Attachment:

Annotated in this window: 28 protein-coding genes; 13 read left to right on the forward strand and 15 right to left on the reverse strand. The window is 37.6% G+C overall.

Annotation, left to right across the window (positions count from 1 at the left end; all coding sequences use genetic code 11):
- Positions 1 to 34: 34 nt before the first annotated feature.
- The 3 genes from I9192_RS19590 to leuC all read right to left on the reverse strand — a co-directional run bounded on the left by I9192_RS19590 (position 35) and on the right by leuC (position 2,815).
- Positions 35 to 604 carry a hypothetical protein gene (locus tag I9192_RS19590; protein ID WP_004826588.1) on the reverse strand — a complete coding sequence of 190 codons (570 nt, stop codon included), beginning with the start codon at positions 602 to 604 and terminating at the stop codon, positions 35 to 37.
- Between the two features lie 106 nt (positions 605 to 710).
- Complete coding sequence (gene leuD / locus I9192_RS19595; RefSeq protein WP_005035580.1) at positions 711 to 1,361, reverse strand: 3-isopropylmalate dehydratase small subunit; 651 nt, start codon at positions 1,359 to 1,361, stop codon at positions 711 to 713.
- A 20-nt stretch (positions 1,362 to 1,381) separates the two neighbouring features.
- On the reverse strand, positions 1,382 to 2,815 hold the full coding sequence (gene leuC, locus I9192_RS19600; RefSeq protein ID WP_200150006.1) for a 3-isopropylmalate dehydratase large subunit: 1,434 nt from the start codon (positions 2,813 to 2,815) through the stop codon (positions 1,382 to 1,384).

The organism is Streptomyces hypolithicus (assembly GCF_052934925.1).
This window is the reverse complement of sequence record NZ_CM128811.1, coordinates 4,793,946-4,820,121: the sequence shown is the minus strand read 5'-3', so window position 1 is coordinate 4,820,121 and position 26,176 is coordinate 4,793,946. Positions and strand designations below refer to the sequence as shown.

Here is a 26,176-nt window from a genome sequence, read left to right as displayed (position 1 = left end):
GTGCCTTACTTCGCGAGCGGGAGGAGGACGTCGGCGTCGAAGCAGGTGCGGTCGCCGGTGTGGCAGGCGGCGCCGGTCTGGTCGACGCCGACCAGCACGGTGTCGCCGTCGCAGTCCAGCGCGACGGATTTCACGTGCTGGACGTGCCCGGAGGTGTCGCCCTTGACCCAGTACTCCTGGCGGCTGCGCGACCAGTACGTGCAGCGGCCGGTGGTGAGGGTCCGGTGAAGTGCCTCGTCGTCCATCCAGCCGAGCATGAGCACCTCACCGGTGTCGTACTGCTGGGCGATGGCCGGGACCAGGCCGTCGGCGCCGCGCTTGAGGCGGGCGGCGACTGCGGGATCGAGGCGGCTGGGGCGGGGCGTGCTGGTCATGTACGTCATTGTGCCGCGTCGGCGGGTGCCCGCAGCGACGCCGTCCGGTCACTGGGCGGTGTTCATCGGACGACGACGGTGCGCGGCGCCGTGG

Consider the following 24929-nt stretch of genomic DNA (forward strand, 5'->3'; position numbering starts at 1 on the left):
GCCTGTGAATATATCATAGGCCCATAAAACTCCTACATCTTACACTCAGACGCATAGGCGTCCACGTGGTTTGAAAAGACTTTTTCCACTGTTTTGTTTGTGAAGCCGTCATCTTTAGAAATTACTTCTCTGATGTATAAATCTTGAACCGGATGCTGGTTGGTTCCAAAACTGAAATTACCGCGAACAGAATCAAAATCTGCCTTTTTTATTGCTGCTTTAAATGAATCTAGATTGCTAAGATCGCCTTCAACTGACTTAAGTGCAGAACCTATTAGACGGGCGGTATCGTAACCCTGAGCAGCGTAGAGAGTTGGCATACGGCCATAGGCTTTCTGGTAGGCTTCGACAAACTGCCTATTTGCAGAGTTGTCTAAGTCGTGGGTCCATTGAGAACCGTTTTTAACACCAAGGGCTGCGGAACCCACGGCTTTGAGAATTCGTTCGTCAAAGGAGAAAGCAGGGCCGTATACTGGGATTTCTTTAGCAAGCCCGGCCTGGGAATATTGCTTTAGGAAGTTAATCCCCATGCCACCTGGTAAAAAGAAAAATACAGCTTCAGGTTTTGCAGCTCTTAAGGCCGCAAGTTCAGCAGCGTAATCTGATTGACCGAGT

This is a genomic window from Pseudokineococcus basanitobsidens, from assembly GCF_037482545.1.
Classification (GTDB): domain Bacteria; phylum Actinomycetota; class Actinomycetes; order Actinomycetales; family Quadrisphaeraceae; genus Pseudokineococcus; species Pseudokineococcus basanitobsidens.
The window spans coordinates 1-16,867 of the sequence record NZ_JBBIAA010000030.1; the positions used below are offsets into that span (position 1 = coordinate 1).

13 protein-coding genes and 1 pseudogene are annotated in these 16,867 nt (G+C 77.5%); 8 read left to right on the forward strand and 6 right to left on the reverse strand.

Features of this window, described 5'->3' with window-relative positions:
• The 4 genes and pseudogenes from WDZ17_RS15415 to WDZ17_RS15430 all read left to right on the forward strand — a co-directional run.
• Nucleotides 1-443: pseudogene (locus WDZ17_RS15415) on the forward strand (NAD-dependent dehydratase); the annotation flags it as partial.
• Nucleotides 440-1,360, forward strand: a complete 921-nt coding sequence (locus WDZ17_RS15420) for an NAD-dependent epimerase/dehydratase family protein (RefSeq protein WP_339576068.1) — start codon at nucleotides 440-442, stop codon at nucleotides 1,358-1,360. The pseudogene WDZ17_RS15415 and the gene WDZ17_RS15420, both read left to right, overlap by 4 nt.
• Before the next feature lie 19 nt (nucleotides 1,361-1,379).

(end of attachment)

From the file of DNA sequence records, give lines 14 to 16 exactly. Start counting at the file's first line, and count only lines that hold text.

Consider the following 24929-nt stretch of genomic DNA (forward strand, 5'->3'; position numbering starts at 1 on the left):
GCCTGTGAATATATCATAGGCCCATAAAACTCCTACATCTTACACTCAGACGCATAGGCGTCCACGTGGTTTGAAAAGACTTTTTCCACTGTTTTGTTTGTGAAGCCGTCATCTTTAGAAATTACTTCTCTGATGTATAAATCTTGAACCGGATGCTGGTTGGTTCCAAAACTGAAATTACCGCGAACAGAATCAAAATCTGCCTTTTTTATTGCTGCTTTAAATGAATCTAGATTGCTAAGATCGCCTTCAACTGACTTAAGTGCAGAACCTATTAGACGGGCGGTATCGTAACCCTGAGCAGCGTAGAGAGTTGGCATACGGCCATAGGCTTTCTGGTAGGCTTCGACAAACTGCCTATTTGCAGAGTTGTCTAAGTCGTGGGTCCATTGAGAACCGTTTTTAACACCAAGGGCTGCGGAACCCACGGCTTTGAGAATTCGTTCGTCAAAGGAGAAAGCAGGGCCGTATACTGGGATTTCTTTAGCAAGCCCGGCCTGGGAATATTGCTTTAGGAAGTTAATCCCCATGCCACCTGGTAAAAAGAAAAATACAGCTTCAGGTTTTGCAGCTCTTAAGGCCGCAAGTTCAGCAGCGTAATCTGATTGACCGAGT

This is a genomic window from Pseudokineococcus basanitobsidens, from assembly GCF_037482545.1.